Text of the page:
Are you new to ADHD? Confused by what it all means? Unsure of where to go for support? Then these videos will help you. They’re being used in our post-diagnosis sessions by our ADHD coach, Val Ivens and founder Gill Sears.

Watch them here

ADHD is recognized by the World Health Organization (WHO) as a neurodevelopmental disorder which affects the neurotransmitters ability to transfer messages through the frontal lobes of the brain. It’s listed as such in the Diagnostic and Statistical Manual of Mental Disorders (DSM-5), the set of guidelines established by psychiatrists for diagnosing mental illness.

No-one yet knows what causes ADHD; much more research needs to be done. Here’s what is factual:


The normal (control) brain compared with the ADHD brain due to lack of dopamine.

ADHD is a chemical imbalance in the brain which creates poor transmission of messages  because of  low levels of the neurotransmitters dopamine and norepinephrine, which carry messages from one neuron to another. Someday, when our knowledge of the brain is greater, the diagnosis and treatment of ADHD will be more nuanced.


The ADHD brain doesn’t have the “working memory” or executive function of the normal brain. The above video explains it well.

Attention deficit hyperactivity disorder is a group of neuro symptoms which include inattentiveness, hyperactivity and impulsiveness

This make the person with ADHD:

  • have significant attention problems (makes careless mistakes)
  • appear restless (always “on the go”)
  • fidgety
  • overactive
  • impulsive (act before thinking)
  • distractible
  • disorganised
  • have mood swings (unable to manage emotions)
  • speak before thinking by blurting out and interrupting
  • have trouble finishing work or school projects
  • Impatient

What to look out for ..

A child with ADHD has a one-in-four chance of having a parent with ADHD. It’s also likely that another close family member, such as a sibling, will also have ADHD.


The SW London & St George’s NeuroDevelopmental Team at has produced this NDT ADHD Resource Pack Richmond – for parents

ADHD can often bring with it other significant clinical problems (comorbidities) including anxiety & depression. ADHD is often associated with specific learning difficulties throughout education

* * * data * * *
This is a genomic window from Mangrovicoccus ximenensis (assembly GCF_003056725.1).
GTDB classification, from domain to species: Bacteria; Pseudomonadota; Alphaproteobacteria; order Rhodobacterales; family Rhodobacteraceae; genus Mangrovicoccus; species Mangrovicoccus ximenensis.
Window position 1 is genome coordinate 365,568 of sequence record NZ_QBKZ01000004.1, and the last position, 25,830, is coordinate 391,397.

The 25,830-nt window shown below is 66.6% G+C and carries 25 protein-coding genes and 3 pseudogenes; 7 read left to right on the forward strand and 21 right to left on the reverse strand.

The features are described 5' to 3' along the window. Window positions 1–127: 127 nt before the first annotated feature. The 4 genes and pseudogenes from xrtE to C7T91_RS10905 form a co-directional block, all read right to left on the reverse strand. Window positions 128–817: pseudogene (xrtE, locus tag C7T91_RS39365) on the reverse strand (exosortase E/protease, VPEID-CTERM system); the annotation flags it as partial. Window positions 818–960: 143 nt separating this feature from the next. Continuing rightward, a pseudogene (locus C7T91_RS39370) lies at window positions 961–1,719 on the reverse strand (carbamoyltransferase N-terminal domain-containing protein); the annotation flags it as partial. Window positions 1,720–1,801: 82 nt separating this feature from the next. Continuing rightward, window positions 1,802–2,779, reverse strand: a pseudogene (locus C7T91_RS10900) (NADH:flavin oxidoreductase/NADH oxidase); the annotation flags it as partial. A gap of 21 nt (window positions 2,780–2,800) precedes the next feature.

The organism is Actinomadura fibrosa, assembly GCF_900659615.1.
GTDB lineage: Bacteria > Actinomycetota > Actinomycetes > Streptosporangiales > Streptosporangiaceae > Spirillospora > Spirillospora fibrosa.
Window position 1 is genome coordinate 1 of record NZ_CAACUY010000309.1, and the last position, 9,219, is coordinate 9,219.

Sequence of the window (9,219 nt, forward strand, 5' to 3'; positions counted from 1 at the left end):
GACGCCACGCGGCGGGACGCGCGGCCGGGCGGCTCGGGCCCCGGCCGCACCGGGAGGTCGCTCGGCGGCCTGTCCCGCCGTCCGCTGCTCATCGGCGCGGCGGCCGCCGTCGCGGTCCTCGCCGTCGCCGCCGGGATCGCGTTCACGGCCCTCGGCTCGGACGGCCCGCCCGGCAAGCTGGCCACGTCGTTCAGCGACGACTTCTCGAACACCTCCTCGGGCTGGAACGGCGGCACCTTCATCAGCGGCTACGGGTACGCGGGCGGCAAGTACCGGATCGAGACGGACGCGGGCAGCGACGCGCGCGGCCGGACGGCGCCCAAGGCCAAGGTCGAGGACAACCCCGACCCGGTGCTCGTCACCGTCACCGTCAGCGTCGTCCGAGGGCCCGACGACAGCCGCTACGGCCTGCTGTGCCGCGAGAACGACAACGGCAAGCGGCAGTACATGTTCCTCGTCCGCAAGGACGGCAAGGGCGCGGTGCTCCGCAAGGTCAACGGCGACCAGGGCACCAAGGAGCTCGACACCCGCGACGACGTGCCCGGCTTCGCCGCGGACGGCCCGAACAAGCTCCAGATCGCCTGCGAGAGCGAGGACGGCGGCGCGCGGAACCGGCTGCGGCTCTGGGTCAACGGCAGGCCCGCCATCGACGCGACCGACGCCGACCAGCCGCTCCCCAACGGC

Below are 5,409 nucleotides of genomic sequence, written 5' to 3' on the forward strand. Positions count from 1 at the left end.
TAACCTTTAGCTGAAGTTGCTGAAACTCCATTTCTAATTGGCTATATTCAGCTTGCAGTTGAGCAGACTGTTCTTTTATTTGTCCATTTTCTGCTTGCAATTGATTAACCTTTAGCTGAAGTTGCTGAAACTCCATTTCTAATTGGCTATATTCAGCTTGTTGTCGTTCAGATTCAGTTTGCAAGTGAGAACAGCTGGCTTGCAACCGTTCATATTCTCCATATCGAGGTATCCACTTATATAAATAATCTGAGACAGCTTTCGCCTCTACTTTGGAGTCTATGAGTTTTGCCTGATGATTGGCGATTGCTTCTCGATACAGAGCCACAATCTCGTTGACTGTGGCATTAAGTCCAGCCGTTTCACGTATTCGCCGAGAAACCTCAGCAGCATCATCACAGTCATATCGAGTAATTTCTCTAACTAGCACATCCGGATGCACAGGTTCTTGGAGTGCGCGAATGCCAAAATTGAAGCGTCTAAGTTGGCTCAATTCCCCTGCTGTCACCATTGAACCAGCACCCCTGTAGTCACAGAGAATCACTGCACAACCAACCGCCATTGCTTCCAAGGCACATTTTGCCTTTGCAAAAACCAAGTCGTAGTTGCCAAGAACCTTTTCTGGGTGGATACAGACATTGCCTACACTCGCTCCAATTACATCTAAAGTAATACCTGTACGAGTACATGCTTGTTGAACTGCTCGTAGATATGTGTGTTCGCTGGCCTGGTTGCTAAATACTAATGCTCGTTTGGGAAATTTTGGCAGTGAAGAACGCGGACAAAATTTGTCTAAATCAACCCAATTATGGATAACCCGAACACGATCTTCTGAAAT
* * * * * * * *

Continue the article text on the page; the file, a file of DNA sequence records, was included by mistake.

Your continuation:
ADHD is NOT the result of damage to the brain but a dysfunction that means the brain doesn’t work in the way it should. Studies show that ADHD may affect certain areas of the brain that allow us to solve problems, plan ahead, understand others’ actions, and control our impulses. It begins in childhood and can continue through adolescence and into adulthood

Symptoms of ADHD tend to be first noticed at an early age, and may become more noticeable when a child’s circumstances change, such as when they start school. Most cases are diagnosed in children between the ages of 6 and 12.

Getting help

See our pre- diagnosis pathway

Many children go through phases where they are restless or inattentive. This is often completely normal and does not necessarily mean they have ADHD.

However, you should consider raising your concerns with your child’s teacher, their school’s special educational needs co-ordinator (SENCO) or GP if you think their behaviour may be different to most children their age.

Richmond & Kingston Borough Councils operate the SPA service (Single Point of Access) which is the first port of call for diagnosis of ADHD. Tel: 020 8547 5008 Out of hours Tel: 020 8770 5000

It’s also a good idea to speak to your GP if you are an adult and you think you may have ADHD, but you were not diagnosed with the condition as a child.



The Association for Child & Adolescent Mental Health has an excellent Guide to ADHD


Are you New to ADHD? Not sure what to do? We have launched a page of videos which take you through the journey from spotting the condition to what help is available. Take a look under our tab “Videos” for the page called New to ADHD?


Dr Martin Newman, Consultant Psychiatrist, CAMHS Richmond has allowed us to show his Attention-deficit hyperactivity disorder (ADHD) Dr Newman slides for his Talk to us on May 9th 2018



The National Institute of Clinical Excellence  gives guidelines on treatment and states ADHD starts during child development but frequently persists through adolescence and into  adulthood.


The Royal College of Psychiatrists

The Royal College of Psychiatrists offer this factsheet



Here are some adhd-facts adapted from R. A. Barkley & K. R. Murphy ‘s Attention deficit hyperactivity disorder: A clinical workbook


   Mental health Foundation

The Mental Health Foundation says ADHD means the brain doesn’t function in the way it should. Read their leaflet all_about_adhd



Up to 50% of children will have a dual diagnosis. Autism is managed but ADHD has highly effective treatments. Here’s what The National Autistic Society says about ADHD



Here’s what Great Ormond Street Hospital has to say about ADHD and also read a Mother’s story about Understanding ADHD



If you have just found out your child may have ADHD, watch this video by Dr Hallowell, a respected, leading World authority on ADHD



Video of Childhood/adolescent ADHD and further research background by Dr Mitul Mehta



Listen to this podcast What is ADHD –  from the Anna Freud National Centre for Children and Families



ADHD is a broad term, it has 3 sub-types:

Predominantly inattentive

Also called attention deficit disorder or ADD, predominantly inattentive ADHD has 6 or more inattentive symptoms and fewer than 6 hyperactive-impulsive symptoms, although hyperactivity-impulsivity may still exist to a certain extent.